Watchdog’s facial recognition probe ongoing after 12 months

Justin Hendry

Australia’s privacy watchdog is still investigating Bunnings and Kmart over the use of facial recognition technology on in-store CCTV footage more than 12 months after the controversial practice was discovered.

The Office of the Australian Information Commissioner opened its probe into the two Wesfarmers-owned retailers in July last year following an investigation of the country’s 25 largest retailers by consumer group Choice.

Choice found that Bunnings and Kmart, as well as The Good Guys, had analysed CCTV footage to create profiles or ‘face prints’ without properly informing customers or receiving clear consent, resulting in a complaint to the privacy watchdog.

The companies initially defended their use of facial recognition, which they said was needed to reduce theft and keep employees safe and was signposted at stores and in online privacy policies, but later paused its use.

At Senate Estimates in February, Australian Information Commissioner Angelene Falk said the investigation into the use of facial recognition by Bunnings and Kmart had progressed “substantially” and that she expected it “could be resolved this financial year”.

“We aim to resolve all commissioner-initiated investigations in a timely manner. Our KPI is 80 per cent within 12 months,” she said, adding that meeting this aim has become more difficult with recent investigations.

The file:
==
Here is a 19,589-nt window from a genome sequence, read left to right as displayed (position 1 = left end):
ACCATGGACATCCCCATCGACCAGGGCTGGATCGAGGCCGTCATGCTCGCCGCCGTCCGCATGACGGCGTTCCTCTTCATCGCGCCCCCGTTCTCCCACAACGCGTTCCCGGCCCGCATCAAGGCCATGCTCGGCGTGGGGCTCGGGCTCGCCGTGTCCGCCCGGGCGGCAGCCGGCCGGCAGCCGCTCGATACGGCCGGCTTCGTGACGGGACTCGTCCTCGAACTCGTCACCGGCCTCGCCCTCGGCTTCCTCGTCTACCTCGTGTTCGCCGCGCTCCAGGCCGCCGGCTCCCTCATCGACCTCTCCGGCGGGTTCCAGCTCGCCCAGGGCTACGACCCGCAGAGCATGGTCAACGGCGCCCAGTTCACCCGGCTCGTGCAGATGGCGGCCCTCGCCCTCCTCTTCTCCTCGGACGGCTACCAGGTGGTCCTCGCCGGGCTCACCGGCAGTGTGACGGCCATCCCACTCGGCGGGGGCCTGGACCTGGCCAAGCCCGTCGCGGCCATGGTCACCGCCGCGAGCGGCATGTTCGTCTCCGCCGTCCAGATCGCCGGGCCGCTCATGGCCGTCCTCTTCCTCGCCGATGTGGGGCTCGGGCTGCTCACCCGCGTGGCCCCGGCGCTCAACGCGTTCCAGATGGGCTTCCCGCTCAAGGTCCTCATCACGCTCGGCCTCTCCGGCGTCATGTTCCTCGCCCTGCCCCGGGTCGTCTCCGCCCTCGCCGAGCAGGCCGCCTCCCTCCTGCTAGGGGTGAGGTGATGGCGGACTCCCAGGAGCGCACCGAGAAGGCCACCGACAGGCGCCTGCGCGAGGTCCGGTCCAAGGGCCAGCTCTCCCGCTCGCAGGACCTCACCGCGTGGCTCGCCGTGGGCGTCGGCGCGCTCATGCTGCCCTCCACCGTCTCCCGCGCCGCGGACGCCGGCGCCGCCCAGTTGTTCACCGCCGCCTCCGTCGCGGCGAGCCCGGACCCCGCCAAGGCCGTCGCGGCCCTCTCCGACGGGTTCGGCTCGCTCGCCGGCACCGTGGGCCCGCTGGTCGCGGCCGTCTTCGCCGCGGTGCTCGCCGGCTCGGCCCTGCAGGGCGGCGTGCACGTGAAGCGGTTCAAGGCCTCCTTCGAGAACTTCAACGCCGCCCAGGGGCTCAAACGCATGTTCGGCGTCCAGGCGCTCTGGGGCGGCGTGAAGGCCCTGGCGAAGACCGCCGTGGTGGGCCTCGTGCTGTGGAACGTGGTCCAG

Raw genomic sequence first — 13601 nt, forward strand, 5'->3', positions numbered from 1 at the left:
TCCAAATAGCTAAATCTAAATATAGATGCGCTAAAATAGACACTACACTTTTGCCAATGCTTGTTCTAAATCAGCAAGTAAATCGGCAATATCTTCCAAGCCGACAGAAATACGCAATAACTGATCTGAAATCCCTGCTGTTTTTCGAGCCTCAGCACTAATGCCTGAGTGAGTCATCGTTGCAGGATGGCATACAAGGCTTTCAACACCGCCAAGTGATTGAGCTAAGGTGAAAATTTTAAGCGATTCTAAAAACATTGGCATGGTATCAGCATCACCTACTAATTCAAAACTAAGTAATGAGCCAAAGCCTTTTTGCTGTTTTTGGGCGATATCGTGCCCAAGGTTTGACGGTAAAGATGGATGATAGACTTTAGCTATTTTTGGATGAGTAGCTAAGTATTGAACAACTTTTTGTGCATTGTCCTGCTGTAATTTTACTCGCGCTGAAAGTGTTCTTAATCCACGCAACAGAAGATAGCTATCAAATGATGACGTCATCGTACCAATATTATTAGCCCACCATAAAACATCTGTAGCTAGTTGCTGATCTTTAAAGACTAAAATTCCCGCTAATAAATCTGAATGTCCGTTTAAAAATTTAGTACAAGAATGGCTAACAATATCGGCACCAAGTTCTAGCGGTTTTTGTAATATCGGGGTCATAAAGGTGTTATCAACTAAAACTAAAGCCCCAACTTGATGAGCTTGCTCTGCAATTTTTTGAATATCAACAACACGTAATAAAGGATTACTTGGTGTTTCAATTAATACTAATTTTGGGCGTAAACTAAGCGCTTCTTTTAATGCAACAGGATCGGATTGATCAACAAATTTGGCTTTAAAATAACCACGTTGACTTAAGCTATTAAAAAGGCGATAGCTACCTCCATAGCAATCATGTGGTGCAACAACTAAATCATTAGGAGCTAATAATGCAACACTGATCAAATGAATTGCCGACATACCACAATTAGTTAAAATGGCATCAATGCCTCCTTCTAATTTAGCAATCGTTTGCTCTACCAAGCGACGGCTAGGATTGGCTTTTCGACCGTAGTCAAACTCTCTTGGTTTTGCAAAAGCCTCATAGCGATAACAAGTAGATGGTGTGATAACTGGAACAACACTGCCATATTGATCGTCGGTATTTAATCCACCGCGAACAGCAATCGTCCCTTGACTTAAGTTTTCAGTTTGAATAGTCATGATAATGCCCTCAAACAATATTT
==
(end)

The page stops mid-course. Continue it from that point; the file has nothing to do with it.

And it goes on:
Ms Falk also confirmed that preliminary inquiries into the The Good Guys – which was spared from the full investigation after agreeing to pause its use of facial recognition – had been dropped after it made the decision to ditch the technology permanently.

But 12 months on, the investigation still hasn’t been finalised, with an OAIC spokesperson telling it is continuing, with no timeframe now available for when it might be completed.

“The Office of the Australian Information Commissioner cannot comment on timeframes for finalisation at this time as the investigation has raised complex issues requiring further consideration,” the spokesperson said.

Last week, Bunnings was forced to clarify that it had reintroduced facial recognition after an eagle-eyed shopper posted a photo of a storefront sign cautioning about the use of the technology on Reddit.

“After public backlash over concerns of privacy breaches and an investigation by Choice, Bunnings said they would suspend their program. The have now restarted scanning patrons,” the Reddit user said.

The Albanese government is currently consulting on more than 110 recommendations made by the by the Attorney General’s Department in its review of the Privacy Act earlier this year to improve Australia privacy regime.

A “right to erasure” that goes further than the European Union’s General Data Protection Regulation and the introduction of fair and reasonable information handling principles are among the reforms being considered.

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